North American Birds



Pierre Bannon, Oliver Barden, Normand David, and Samuel Denault, Regional Report Compilers


At 1,542,056 km2, Québec is the largest province in Canada and spans more than ten vegetation zones. Its bioregions range from Arctic tundra in the north to sugar-maple–bitternut-hickory forest in the south. Between is the boreal forest, which has been called North America’s bird nursery.

Of 462 species of birds recorded in the province, 282 have been documented breeding, 24 occur only during migration, 152 are of casual occurrence, and 4 are extinct. Birding in the province is mostly focused along the St. Lawrence River corridor. In spring, one of the most popular spots is Tadoussac, located on the north shore. More than half a million landbirds, mostly warblers, engaging in reverse migration have been observed there during a single day in late May. During fall, seawatching trips out of Tadoussac and hawkwatching on the nearby sand dunes are popular activities. The Portneuf sandbar, also on the north shore, is host to thousands of shorebirds.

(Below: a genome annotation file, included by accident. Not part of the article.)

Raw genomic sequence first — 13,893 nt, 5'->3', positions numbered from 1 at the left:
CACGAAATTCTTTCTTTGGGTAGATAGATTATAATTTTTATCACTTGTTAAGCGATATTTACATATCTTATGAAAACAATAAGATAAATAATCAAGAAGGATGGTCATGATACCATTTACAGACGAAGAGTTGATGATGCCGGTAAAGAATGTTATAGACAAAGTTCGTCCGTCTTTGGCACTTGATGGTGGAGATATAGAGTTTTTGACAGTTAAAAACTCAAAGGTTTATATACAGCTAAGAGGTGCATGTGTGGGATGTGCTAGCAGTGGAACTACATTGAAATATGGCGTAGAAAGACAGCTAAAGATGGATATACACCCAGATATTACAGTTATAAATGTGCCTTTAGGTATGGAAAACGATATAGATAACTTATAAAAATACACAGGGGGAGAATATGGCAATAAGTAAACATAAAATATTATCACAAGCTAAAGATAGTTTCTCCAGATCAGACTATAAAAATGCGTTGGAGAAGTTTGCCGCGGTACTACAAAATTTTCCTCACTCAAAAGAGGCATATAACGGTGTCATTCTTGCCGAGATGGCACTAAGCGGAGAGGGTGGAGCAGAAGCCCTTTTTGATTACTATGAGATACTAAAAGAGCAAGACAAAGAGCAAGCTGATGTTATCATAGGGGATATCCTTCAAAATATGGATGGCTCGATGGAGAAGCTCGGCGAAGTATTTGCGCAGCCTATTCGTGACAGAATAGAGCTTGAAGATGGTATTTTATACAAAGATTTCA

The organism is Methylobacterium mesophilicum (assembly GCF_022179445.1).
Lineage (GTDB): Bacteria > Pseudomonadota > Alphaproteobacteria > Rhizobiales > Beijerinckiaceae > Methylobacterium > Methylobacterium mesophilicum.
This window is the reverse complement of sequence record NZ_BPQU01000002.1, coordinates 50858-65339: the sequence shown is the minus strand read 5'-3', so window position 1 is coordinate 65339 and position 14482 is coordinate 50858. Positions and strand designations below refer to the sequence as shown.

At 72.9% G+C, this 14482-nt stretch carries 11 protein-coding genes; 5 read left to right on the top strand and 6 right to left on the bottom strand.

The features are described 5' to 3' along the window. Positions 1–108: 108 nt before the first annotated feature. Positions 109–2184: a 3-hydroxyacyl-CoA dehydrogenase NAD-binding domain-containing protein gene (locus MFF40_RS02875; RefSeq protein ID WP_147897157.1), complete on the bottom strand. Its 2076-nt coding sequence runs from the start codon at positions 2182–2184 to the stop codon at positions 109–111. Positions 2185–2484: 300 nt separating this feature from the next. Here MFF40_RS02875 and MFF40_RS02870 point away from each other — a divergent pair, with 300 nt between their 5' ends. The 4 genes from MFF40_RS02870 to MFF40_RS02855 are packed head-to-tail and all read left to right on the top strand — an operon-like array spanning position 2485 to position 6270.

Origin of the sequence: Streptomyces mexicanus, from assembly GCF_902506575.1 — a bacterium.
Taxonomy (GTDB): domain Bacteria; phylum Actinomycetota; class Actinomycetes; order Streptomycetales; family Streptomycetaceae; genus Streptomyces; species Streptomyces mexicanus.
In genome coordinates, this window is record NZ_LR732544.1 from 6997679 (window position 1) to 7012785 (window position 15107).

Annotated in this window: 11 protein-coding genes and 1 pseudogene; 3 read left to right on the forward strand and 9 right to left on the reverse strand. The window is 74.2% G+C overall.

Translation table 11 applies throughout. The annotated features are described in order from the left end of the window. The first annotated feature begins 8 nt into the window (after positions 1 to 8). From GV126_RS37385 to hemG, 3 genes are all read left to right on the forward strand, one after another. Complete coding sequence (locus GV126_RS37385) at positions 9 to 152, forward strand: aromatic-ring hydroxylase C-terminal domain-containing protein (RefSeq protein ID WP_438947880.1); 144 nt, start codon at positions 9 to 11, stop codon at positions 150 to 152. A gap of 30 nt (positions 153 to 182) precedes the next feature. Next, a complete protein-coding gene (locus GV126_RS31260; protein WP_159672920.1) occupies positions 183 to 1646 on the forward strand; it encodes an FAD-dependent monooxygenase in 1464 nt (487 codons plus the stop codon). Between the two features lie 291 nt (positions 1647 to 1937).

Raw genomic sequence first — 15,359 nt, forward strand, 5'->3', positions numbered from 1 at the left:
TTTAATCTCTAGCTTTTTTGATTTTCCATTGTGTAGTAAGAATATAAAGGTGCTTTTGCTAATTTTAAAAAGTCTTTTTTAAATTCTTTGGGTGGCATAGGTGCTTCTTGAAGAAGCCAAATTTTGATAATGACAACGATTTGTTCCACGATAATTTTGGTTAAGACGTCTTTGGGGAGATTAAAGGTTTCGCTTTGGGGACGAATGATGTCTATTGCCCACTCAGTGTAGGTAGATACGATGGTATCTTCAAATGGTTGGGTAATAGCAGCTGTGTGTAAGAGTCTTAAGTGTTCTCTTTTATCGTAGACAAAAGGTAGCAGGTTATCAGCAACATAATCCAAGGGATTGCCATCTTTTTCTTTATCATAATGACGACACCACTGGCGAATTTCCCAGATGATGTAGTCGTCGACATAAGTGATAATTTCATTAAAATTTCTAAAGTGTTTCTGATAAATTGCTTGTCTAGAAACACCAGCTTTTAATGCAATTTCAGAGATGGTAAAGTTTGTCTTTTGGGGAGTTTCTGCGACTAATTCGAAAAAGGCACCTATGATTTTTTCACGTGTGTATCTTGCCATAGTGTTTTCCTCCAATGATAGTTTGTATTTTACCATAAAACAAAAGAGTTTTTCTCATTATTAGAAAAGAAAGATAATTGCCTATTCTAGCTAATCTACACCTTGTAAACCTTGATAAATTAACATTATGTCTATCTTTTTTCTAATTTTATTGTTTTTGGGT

In 1981, a few local bird clubs decided to create a provincial organization called “Regroupement QuébecOiseaux”, which now includes 32 bird clubs, including century-old “Bird Protection Québec”. With the help of volunteers from these clubs, two breeding bird atlases have been published for the province (1984–89, 2010–2014). eBird’s creators were inspired by EPOQ (Study of Bird Populations in Québec), a database created in 1975 by the visionary ornithologist Jacques Larivée. Managed by the Regroupement QuébecOiseaux, EPOQ aimed to compile bird sightings in digital format. Since 2014, over ten million EPOQ data have been uploaded to eBird.

The ABA gratefully acknowledges the contributions of Québec Regional Report Compilers Pierre Bannon, Oliver Barden, Normand David, and Samuel Denault to promoting knowledge and understanding about the birdlife of the continent.


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